7. The formulation of claim 1, wherein said formulation has a pH between about 6 and 8.

8. The formulation of claim 1, which is in a freeze dried, lyophilized or spray-dried form.

9. The formulation of claim 1, wherein the ingredients of the formulation provide stability over repeated freeze-thaw cycles.

10. A kit comprising the formulation of claim 1.

11. The formulation of claim 1, which comprises at least 30 mg/mL CD-RAP.

12. The formulation of claim 1, which comprises (iv) 50, 100, 200 or 300 mM histidine phosphate pH 6.0.

13. The formulation of claim 1, wherein storage is for at least six months.

14. The formulation of claim 1, wherein storage is for a period in the range of one month to two years.

15. The formulation of claim 1, which comprises at least 7.5 mg/mL CD-RAP.

16. The formulation of claim 15, which comprises at least 10 mg/mL CD-RAP.

17. A stable aqueous formulation comprising at least 5 mg/mL of cartilage-derived retinoic acid-sensitive protein (CD-RAP) and at least one of (i)-(viii):

(i) 50 mM TRIS chloride and 2.5% glutamate;
(ii) 50 mM histidine and 2.5% (w/v) glycine, 2.5% (w/v), glutamate (w/v) or 2.5% lysine (w/v);
(iii) 300 mM histidine chloride pH 6.0;
(iv) 50, 100, 200 or 300 mM histidine phosphate pH 6.0;
(v) 350 mM arginine chloride pH 6.0;
(vi) 350 mM arginine phosphate pH 6.0;
(vii) 350 mM arginine phosphate pH 7.4; or
(viii) 300 mM potassium glutamate pH 6.0, wherein the CD-RAP protein is directly dissolved therein, and where the CD-RAP does not lose more than 15% of its biological activity during freeze-thawing or after freeze-thawing.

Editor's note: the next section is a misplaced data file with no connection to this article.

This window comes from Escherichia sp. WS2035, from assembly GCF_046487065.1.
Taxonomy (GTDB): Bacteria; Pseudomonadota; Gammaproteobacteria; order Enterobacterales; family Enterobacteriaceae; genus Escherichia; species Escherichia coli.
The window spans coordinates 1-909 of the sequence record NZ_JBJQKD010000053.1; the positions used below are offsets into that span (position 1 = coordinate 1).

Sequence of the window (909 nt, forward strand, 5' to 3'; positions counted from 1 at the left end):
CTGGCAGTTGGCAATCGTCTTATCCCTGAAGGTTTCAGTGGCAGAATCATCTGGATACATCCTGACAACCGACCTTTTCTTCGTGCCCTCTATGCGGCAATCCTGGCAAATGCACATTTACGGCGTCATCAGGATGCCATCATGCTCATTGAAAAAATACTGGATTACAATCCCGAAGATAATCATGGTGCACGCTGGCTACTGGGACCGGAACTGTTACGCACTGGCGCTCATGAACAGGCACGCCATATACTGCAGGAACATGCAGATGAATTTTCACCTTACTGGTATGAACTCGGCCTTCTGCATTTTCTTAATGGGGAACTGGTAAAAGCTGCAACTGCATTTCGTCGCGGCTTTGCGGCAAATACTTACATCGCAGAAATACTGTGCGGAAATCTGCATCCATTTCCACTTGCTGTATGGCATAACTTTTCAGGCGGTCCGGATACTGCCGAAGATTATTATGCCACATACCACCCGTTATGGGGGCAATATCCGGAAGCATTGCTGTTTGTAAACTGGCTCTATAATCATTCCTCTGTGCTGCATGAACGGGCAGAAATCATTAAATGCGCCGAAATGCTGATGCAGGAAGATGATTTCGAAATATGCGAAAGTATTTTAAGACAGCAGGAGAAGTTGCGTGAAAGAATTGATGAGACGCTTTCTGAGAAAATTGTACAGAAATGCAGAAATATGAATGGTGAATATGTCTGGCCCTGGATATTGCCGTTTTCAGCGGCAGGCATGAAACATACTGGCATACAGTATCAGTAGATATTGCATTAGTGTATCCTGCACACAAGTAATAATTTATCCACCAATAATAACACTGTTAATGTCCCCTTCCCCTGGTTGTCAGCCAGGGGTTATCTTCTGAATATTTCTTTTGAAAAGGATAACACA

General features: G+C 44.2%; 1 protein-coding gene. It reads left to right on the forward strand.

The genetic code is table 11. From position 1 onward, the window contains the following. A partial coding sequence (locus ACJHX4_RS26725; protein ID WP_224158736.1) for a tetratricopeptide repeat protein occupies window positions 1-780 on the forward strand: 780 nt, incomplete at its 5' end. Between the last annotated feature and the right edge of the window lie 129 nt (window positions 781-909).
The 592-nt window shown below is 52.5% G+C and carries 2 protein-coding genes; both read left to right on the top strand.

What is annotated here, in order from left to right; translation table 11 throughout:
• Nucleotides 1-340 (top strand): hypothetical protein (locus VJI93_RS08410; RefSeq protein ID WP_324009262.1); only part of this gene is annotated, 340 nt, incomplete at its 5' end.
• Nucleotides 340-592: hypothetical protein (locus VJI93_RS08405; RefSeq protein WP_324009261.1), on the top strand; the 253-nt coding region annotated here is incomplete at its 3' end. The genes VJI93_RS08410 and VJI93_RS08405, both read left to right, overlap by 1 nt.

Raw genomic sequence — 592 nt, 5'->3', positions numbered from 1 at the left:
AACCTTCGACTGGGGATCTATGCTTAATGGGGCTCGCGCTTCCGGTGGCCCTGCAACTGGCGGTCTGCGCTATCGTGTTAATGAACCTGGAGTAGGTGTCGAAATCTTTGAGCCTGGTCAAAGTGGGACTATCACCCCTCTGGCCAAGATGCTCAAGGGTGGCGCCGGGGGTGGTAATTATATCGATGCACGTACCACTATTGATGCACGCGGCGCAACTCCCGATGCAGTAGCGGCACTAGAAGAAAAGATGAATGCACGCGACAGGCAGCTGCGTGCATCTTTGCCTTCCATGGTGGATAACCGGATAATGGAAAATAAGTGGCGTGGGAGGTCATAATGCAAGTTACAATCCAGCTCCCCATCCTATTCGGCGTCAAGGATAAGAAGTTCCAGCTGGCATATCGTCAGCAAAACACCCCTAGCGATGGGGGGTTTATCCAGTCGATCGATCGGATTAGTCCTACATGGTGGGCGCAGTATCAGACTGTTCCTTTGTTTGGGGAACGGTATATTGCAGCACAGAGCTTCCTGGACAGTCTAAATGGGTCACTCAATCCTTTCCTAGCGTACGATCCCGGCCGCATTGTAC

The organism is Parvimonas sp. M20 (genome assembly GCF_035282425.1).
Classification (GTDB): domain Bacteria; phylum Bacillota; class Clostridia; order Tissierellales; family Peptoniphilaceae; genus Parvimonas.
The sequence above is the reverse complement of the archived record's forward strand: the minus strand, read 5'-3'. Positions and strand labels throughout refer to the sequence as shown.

18. The formulation of claim 17, which comprises at least 30 mg/mL CD-RAP.

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Patent History

Patent number: 9511116
Type: Grant
Filed: Oct 26, 2012
Date of Patent: Dec 6, 2016
Patent Publication Number: 20130137639
Assignee: SCIL Technology GMBH (Martinsried)
Inventors: Klaus Hellerbrand (Moorenweis), Rainer Sigl (Puchheim)
Primary Examiner: Elizabeth C Kemmerer
Application Number: 13/661,743

Classifications

Current U.S. Class: Stabilized Enzymes Or Enzymes Complexed With Nonenzyme (e.g., Liposomes, Etc.) (424/94.3)
International Classification: A61K 38/00 (20060101); A61K 38/16 (20060101); A61K 38/17 (20060101); A61K 9/00 (20060101); A61K 47/22 (20060101); C07K 14/47 (20060101); C07K 14/78 (20060101);